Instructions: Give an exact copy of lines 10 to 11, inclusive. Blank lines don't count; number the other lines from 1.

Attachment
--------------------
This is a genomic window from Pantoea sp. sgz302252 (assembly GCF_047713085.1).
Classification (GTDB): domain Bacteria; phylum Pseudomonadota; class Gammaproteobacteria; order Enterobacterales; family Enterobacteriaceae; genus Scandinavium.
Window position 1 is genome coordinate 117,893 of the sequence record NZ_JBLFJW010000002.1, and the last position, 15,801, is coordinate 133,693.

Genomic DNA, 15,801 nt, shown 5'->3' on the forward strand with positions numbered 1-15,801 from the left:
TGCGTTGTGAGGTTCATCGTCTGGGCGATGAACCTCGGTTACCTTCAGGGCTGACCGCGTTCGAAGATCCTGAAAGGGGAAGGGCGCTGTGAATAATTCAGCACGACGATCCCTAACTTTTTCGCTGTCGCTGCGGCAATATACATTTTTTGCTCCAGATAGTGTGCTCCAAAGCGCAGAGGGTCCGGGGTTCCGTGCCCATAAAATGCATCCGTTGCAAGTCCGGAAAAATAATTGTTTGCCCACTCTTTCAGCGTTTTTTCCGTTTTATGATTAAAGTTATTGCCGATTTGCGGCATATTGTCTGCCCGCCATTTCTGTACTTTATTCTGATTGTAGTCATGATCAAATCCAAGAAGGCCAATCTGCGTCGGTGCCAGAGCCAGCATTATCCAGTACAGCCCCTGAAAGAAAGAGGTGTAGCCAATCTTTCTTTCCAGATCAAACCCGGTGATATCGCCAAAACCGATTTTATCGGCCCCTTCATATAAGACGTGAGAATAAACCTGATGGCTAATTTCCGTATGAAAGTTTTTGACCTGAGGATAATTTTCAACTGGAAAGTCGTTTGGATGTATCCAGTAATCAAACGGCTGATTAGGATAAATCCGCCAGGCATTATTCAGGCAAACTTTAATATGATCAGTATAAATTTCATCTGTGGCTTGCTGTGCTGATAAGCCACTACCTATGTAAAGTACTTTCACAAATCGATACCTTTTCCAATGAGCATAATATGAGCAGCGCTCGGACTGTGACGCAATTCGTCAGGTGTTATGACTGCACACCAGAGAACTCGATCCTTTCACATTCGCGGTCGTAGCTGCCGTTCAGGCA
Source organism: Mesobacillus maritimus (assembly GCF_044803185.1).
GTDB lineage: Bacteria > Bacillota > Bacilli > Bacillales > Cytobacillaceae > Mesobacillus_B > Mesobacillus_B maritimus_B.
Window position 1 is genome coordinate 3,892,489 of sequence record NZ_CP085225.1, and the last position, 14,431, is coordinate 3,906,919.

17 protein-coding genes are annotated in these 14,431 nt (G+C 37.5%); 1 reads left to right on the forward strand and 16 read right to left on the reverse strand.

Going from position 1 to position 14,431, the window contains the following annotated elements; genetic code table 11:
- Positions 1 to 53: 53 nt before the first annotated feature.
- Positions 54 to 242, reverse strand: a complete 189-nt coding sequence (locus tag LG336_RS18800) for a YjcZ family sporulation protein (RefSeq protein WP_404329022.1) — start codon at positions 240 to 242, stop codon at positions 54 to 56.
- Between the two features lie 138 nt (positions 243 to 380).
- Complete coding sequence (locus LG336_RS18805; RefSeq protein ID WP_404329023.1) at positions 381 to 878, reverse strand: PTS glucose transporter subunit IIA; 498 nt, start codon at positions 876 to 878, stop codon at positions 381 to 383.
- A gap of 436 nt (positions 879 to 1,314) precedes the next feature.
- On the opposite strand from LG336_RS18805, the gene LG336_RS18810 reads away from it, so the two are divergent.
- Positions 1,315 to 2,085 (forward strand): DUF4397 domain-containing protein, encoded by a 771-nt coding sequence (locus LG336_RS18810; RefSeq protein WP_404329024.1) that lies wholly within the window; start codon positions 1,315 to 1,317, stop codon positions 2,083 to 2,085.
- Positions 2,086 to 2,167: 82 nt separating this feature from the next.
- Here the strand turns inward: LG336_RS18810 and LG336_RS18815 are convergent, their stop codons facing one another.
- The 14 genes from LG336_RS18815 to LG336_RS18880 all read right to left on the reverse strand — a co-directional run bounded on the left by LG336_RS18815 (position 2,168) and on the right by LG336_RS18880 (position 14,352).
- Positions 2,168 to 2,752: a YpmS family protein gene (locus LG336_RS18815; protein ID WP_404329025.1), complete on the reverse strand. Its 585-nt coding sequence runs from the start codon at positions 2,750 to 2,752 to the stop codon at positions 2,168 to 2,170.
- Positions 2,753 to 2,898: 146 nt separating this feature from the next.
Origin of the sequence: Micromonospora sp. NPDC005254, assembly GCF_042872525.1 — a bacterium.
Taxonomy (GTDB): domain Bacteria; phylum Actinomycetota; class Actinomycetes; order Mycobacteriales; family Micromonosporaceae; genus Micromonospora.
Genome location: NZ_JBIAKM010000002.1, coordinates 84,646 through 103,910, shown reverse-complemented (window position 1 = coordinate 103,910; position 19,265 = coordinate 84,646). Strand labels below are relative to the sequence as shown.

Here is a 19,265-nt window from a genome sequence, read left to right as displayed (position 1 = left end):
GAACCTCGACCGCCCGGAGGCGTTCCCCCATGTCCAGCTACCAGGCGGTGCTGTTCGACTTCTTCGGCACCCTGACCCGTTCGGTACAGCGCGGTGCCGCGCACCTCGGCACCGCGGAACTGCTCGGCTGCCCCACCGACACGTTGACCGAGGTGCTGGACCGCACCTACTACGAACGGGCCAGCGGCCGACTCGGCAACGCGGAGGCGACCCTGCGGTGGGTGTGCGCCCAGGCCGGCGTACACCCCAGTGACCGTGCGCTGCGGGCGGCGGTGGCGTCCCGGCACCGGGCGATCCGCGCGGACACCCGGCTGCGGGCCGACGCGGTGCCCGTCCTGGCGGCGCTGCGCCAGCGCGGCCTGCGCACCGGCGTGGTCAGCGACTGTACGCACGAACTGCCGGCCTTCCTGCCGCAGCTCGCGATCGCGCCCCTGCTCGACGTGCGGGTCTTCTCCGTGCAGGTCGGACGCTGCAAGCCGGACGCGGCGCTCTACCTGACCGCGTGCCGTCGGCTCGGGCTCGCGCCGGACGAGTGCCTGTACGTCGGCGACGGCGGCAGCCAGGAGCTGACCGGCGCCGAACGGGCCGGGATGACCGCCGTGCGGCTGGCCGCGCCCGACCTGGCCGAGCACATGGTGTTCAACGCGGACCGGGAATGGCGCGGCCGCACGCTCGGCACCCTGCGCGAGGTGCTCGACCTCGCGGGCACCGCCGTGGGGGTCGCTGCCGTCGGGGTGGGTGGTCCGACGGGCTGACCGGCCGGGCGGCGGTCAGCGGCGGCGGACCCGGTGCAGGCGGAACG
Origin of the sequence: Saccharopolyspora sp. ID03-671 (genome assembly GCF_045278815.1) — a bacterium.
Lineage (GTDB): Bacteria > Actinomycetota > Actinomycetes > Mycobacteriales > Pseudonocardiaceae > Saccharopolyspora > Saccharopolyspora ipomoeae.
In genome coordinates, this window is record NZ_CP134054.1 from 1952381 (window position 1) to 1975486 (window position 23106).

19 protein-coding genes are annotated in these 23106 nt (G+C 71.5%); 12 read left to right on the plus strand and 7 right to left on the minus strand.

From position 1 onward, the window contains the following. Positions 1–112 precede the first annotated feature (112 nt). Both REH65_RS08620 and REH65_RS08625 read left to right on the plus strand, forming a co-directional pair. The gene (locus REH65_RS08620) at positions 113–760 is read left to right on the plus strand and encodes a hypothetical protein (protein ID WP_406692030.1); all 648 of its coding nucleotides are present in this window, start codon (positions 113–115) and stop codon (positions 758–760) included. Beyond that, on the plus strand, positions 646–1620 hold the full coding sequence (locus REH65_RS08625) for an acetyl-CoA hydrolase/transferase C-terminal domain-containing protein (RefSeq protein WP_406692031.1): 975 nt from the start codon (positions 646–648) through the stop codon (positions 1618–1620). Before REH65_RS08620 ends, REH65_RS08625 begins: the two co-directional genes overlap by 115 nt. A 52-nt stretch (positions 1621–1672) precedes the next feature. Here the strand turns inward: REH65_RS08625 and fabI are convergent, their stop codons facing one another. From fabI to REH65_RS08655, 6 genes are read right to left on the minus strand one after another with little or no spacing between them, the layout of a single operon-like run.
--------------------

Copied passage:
Going from position 1 to position 14,431, the window contains the following annotated elements; genetic code table 11:
- Positions 1 to 53: 53 nt before the first annotated feature.